Glory Edim has created a phenomenon that started with conversations around a tee shirt she was wearing. Well Read Black Girl was the printed tee shirt message. That has turned into a popular presence on social media, a book festival and now this wonderful work. Kudos to Glory. “The essays in the following pages remind us of the magnificence of literature; how it can provide us with a vision of ourselves, affirm our talents, and ultimately help us narrate our own stories.”

    In overseeing this work a common theme is representation. Many women comment here on the lack of representation they felt, even years before they had the language to express that lack, that’s why books are important. That became almost a mantra for me as I read through these story essays. Often after reading someone’s testimony, I would silently say to myself, that’s why books are important! Jamia Wilson writes, “Nikki gave me a sense of place that was grounded in my experience as a black child during a time when it felt like most of the books in my school library represented everyone else but me.” She is referring to poet Nikki Giovanni. Books have been an anchor for some, a mirror for others, a crystal ball for a few. In all stories, books matter, words comfort, inspire. And this essay collection insures the clarity of that message and it is one you’ll want to share with others and also frequently return to for its strong references, not only in the various narratives but for the many book recommendations sprinkled through out the text.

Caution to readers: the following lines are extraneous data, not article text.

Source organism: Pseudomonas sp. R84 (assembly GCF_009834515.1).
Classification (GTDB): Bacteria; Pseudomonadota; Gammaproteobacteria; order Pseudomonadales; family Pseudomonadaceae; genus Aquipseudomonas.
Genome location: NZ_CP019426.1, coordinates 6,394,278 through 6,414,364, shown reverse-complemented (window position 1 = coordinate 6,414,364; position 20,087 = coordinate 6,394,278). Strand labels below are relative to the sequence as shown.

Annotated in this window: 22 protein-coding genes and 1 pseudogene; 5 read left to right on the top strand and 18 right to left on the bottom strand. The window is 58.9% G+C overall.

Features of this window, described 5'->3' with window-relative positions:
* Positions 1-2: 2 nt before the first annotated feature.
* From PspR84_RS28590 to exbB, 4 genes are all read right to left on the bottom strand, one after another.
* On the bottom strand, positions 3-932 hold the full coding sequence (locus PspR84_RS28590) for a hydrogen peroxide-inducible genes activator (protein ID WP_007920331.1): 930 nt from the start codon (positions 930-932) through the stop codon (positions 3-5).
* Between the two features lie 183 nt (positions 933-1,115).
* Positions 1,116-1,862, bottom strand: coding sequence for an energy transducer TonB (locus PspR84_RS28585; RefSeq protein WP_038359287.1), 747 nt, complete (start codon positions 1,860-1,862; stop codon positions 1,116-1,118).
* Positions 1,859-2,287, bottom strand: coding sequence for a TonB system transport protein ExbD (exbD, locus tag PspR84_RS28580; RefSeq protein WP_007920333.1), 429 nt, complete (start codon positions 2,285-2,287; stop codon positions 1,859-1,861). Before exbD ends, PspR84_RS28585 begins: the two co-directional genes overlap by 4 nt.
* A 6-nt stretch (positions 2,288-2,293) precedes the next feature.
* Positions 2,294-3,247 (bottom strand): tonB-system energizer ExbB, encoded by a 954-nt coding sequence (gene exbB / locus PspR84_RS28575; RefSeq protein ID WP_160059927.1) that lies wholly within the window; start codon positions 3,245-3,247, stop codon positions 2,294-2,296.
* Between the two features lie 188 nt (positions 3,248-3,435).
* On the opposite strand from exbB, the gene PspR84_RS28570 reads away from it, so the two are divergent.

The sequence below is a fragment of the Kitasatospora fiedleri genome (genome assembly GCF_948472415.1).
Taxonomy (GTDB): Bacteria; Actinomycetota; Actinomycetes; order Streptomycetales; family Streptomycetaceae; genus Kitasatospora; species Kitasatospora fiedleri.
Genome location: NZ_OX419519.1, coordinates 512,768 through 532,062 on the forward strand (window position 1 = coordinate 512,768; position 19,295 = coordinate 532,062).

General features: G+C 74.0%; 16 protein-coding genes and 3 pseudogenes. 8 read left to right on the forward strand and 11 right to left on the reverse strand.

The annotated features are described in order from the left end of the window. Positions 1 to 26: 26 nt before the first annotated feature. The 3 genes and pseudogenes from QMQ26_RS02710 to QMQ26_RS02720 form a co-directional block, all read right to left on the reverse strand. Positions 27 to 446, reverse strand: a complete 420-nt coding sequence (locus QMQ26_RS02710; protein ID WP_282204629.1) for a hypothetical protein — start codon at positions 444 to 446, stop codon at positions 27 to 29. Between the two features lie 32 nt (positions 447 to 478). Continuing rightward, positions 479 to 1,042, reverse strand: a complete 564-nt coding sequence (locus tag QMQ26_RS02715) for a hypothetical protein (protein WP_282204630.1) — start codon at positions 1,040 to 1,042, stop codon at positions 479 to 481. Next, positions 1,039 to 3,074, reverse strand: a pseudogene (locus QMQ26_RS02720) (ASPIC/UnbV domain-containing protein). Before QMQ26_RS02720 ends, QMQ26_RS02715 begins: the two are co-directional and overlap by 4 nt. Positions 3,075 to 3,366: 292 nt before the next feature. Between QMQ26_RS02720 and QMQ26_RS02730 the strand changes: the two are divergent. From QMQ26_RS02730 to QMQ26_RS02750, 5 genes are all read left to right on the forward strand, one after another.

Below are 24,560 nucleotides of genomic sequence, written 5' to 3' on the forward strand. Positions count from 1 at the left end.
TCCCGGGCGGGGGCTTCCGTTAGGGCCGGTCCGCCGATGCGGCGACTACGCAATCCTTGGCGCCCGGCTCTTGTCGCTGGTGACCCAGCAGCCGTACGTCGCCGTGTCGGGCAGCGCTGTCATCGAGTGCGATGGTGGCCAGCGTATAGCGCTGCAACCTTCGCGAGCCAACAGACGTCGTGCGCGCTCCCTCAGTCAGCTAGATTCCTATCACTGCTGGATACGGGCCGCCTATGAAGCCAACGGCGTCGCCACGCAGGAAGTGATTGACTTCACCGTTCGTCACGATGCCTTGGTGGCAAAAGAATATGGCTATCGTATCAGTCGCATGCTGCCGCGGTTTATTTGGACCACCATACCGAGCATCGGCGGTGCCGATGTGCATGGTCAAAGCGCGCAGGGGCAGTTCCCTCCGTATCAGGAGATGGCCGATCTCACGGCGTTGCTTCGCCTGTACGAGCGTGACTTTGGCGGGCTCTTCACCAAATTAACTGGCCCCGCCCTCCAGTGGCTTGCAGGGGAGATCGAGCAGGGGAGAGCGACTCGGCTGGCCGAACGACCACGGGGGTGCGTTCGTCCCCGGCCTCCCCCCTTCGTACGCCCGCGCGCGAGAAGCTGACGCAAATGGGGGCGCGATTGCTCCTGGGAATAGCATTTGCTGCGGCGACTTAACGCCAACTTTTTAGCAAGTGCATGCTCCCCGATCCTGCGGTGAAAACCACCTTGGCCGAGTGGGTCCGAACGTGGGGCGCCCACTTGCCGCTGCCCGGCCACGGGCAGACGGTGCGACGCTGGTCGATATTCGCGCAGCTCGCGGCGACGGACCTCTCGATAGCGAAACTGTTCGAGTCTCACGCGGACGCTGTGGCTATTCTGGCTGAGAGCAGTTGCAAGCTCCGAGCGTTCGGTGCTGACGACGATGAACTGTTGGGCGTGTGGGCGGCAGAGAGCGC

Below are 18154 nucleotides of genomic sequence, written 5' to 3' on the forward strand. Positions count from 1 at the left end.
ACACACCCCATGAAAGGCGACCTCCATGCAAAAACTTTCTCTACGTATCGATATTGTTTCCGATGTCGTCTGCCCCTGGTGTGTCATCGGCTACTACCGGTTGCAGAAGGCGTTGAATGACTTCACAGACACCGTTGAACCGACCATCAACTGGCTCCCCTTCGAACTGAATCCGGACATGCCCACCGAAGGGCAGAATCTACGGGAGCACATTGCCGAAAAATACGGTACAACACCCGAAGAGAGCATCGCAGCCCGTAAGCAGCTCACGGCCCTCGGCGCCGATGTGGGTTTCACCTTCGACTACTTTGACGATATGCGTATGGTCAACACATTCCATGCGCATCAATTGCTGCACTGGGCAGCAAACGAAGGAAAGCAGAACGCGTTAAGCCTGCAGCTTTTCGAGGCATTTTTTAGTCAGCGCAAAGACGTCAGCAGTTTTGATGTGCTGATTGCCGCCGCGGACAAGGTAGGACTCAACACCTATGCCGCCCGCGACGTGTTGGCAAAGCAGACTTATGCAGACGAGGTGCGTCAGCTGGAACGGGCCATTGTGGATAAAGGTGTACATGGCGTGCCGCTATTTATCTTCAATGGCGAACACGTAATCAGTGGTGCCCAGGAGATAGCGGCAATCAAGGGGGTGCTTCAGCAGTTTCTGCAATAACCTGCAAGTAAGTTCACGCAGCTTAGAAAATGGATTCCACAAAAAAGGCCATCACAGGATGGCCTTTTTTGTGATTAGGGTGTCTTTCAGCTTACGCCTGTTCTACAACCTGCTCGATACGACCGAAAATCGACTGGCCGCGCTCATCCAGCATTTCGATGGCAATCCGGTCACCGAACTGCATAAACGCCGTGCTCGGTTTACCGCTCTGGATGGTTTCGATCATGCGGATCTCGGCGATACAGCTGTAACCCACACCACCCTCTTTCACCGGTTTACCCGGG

This passage from Rebecca Walker, is representative of the entire book, “I still and will always believe that representation of all kinds is essential. My work—the memoirs, anthologies, novels, television pilots, magazine articles—is just one long attempt to make sure that people from different backgrounds are seen and heard, especially people who are in some practical way challenging the status quo, and offering different interpretations of what it means to be a human being right now.” It is absolutely necessary to compile these types of essays to keep spreading the transformative power of literature. A tremendous win for Glory Edim to have her name at the helm of this collection that will be bandied about for years to come. Thanks to Netgalley and Ballantine Books for an advanced DRC. Book will drop Oct. 30, 2018.

  • Kathleen

    Netgalley Book #4

    After reading Well-Read Black Girl, I plan on visiting my library and reading all of these authors. A great anthology full of gifted female writers I am sad to say I have heard about but never read.

    Thank you to Netgalley and the publisher for accepting my request to read your book. Netgalley has expanded my reading since joining and this is another book I enjoyed.

  • Twheat

    I love reading books about reading. I especially enjoyed this one as it brought together stories from Some of our best black authors. It shines a light on the importance of hearing these voices regardeless of race, age or gender. The essays were creative and original. It was a treat to read some of my favorite authors like Tayari Jones, some I had not read in awhile such as Rebecca Walker and a few new names I’ll be sure and pick up!